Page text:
- Clippers fined $250K for mishandling DeAndre Jordan free agency
- Leonard Williams avoids serious knee-injury
- Tyrell Williams – former NCAA Division II wideout – is bolting up in San Diego
- Boise State denies that Sam Ukwuachu’s 2013 dismissal was because of allegations of abuse
- Russell Wilson says he didn’t suffer a concussion in NFC Championship game
- Josh Rosen beats out Jerry Neuheisel as UCLA starting quarterback
- Jered Weaver says dugout outburst not aimed at Mike Trout
- Chargers news: Chris Watt should be getting more attention than D.J. Fluker
- Connor Halliday ready to restart professional football career
- Raiders, Taylor Mays officially agree to contract terms
49ers Week 1 primer: Return of the Pack
- Updated: September 5, 2013
The San Francisco 49ers begin their 2013 campaign in a tough spot. With a trip to Seattle looming in week 2, the team must secure a home victory against the Green Bay Packers in week 1 or risk the possibility of falling into an 0-2 hole.
The 49ers and Packers met twice in 2012, with the 49ers winning both contests comfortably 30-22 in week 1 and 45-31 in the divisional round of the playoffs. It may seem like a tall task to beat a team with a quarterback like Aaron Rodgers three times in a row, but if you look deeper at last season’s games, the 49ers appear to be a very difficult matchup for the Packers.
The main reason for the discrepancy is the fact that the Packers simply couldn’t stop the 49ers’ offense. In the two games, the Niners rushed for 509 yards and averaged 6.8 yards per carry. Even if you take away Colin Kaepernick‘s 181 yards in the playoff game, the 49ers still rushed for 328 yards at a 5.6 clip. They were also efficient through the air, as week one starter Alex Smith went 20-26 for 211 yards and two touchdowns. Kaepernick followed by going 17-31 for 263 yards and also threw two touchdowns.
The Packers defense will be tested again and if they can’t hold the 49ers to under 30 points this time around, it could be a long day.
If things go well for the Packers, Randall Cobb and Jermichael Finley may be the difference in the game. The 49ers will be in their nickel and dime packages for most of the day to counter the Packers’ three and four wide receiver sets. That means Nnamdi Asomugha will move outside opposite Tarell Brown and Carlos Rogers will move inside to cover the slot receiver. Rogers struggled last season and, at 32 years old, is not getting any younger. If the Packers can exploit that matchup with Cobb and/or Finley, they may be able to hit some big plays on the 49er defense.
Obviously, the Packers must also figure out a way to stop Kaepernick after he went up and down the field on them for 444 total yards the last time they met. Even more important for the 49ers though, is they must get consistent pressure on Rodgers to keep the Pack from putting up big numbers on the score board.
For the 49ers, Justin Smith and Aldon Smith are back to being healthy and the team will need big games from them. When both players were at full strength last season, the 49ers’ defense gave up 14.1 points per game. When they were injured or playing hurt, they gave up 29.6. The Niner secondary has some question marks with Asomugha coming off two poor seasons with the Philadelphia Eagles and rookie Eric Reid still being untested. A strong pass rush can cover a lot of blemishes that may occur on the back end.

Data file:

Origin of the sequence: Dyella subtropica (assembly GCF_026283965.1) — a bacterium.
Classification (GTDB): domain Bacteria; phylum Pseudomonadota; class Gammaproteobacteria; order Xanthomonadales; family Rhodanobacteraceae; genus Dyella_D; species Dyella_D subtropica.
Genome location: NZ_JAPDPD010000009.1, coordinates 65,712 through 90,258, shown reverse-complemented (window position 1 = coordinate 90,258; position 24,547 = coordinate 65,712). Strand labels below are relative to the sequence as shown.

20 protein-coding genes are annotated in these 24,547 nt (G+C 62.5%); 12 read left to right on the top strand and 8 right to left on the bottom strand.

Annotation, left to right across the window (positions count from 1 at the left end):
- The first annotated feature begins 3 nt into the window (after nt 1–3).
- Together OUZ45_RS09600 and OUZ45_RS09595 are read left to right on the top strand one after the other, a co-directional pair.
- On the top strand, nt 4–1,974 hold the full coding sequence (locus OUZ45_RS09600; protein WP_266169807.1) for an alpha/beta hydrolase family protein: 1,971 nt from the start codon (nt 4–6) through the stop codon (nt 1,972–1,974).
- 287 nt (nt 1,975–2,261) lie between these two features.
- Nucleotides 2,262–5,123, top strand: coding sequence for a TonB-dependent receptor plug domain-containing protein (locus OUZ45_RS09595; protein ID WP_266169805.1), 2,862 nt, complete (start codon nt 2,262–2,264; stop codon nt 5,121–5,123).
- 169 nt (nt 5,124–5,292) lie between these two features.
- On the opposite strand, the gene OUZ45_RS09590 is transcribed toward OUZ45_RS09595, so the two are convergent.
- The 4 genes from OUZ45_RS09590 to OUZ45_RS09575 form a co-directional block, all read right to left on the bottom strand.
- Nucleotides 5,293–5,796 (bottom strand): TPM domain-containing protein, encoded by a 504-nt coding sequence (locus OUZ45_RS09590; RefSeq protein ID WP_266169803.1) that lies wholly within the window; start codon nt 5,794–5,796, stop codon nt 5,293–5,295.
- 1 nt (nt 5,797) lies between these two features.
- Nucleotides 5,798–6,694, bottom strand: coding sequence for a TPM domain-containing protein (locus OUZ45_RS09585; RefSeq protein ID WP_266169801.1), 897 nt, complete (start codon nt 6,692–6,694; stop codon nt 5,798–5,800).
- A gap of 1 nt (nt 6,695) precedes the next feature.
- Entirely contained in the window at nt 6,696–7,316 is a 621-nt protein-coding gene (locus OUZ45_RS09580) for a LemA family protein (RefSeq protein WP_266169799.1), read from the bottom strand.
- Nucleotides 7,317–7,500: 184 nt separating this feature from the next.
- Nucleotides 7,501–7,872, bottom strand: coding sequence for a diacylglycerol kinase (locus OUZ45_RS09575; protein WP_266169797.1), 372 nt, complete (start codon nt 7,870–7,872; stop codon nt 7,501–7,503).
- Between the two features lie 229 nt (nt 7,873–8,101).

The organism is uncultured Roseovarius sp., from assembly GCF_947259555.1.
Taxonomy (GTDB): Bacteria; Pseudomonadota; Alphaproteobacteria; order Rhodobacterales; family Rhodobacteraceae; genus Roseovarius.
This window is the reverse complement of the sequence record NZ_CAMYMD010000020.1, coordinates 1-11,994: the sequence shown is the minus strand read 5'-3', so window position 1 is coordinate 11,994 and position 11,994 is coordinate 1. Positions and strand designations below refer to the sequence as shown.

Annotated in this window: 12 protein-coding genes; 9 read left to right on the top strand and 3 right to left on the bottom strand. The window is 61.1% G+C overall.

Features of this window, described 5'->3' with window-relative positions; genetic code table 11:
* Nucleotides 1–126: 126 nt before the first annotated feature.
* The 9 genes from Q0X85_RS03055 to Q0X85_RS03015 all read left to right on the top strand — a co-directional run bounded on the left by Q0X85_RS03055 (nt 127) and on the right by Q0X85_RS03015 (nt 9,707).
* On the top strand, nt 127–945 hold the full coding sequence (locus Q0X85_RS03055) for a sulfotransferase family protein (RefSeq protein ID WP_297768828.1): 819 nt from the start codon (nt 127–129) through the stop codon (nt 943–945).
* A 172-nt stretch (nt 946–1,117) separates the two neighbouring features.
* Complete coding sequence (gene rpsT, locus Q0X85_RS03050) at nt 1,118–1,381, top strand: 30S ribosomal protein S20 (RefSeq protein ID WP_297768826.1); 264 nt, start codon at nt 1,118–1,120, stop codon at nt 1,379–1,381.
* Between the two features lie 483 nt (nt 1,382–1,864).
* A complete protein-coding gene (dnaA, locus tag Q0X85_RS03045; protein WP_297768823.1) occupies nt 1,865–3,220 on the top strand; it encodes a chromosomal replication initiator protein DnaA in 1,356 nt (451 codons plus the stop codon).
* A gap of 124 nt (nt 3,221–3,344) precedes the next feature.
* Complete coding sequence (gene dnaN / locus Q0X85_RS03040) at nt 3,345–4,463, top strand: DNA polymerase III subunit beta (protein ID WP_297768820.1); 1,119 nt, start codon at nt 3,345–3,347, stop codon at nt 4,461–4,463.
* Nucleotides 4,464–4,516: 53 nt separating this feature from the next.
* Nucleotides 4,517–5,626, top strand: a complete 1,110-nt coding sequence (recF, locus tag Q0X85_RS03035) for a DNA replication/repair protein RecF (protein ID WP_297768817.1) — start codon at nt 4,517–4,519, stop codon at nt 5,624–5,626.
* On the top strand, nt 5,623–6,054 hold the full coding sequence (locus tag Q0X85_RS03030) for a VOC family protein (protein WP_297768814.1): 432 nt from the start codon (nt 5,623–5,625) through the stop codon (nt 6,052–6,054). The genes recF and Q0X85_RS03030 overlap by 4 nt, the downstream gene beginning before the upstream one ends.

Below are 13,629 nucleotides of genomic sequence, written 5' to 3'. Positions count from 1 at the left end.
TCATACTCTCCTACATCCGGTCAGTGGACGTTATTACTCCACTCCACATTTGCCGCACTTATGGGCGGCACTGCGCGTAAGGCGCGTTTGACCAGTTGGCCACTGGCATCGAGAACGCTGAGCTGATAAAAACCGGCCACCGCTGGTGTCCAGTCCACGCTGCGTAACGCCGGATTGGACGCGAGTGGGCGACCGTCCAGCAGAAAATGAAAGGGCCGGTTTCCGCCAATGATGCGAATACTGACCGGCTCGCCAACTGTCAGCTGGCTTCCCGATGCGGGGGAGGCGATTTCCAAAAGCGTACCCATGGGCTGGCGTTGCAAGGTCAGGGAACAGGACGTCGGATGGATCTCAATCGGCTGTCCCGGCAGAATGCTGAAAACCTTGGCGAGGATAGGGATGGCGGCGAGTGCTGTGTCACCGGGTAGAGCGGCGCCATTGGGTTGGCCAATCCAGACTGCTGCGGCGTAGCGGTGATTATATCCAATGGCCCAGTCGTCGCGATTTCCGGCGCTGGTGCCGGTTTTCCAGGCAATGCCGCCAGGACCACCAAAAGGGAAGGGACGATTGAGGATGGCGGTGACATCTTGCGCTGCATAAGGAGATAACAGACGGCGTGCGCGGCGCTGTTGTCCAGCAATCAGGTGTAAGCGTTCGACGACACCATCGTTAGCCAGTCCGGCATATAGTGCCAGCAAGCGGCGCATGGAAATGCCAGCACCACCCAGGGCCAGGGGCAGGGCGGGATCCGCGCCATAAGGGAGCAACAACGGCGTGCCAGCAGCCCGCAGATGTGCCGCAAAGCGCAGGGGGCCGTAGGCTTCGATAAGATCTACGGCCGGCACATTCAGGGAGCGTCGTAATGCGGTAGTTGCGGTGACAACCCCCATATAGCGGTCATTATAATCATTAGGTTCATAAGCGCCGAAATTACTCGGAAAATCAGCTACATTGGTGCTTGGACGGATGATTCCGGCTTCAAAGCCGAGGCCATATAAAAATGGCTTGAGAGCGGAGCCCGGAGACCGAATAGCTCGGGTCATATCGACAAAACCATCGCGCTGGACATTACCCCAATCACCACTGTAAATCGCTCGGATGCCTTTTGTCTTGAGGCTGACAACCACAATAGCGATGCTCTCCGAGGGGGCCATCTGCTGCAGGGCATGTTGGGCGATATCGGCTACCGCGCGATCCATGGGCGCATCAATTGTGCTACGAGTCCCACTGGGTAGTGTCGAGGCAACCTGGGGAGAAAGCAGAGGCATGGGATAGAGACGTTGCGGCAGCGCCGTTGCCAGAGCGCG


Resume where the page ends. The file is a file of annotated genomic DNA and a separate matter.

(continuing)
Game changing factor
Green Bay’s starting left tackle Bryan Bulaga is out for the season with an ACL injury. That means rookie David Bakhtiari and ex-undrafted free agent Don Barclay will get the start. That tandem looks to be a little suspect and if the Packers can’t protect Rodgers, they have no chance to beat the 49ers.
Stat to know
The 49ers have only given up 100 yards rushing to a single running back three times over the last two seasons. Marshawn Lynch did it once in 2011 and once in 2012, while Steven Jackson was the other culprit last year. What does this mean for the Packers’ game? Well, Green Bay added running back Eddy Lacy in the 2013 draft in order to give them some balance on offense. Like Lynch and Jackson, Lacy is a big, strong back that runs hard. At 5’11 and 231 pounds, he may be able to make a dent in San Francisco’s vaunted defense IF the Packers offensive line can open some holes for him.
There is no doubt the Packers have a bad taste in their mouth and would like nothing more than to come into San Francisco and get a win. They have a tough schedule of their own as they play the Washington Redskins in week 2 and then travel to Cincinnati to play to upstart Bengals in week 3. They will have to bounce back from an 0-1 start however. With problems on the offensive line and a suspect defense, the 49ers will be too much at home.
Photo Credit: Jeff Hanisch/US Presswire
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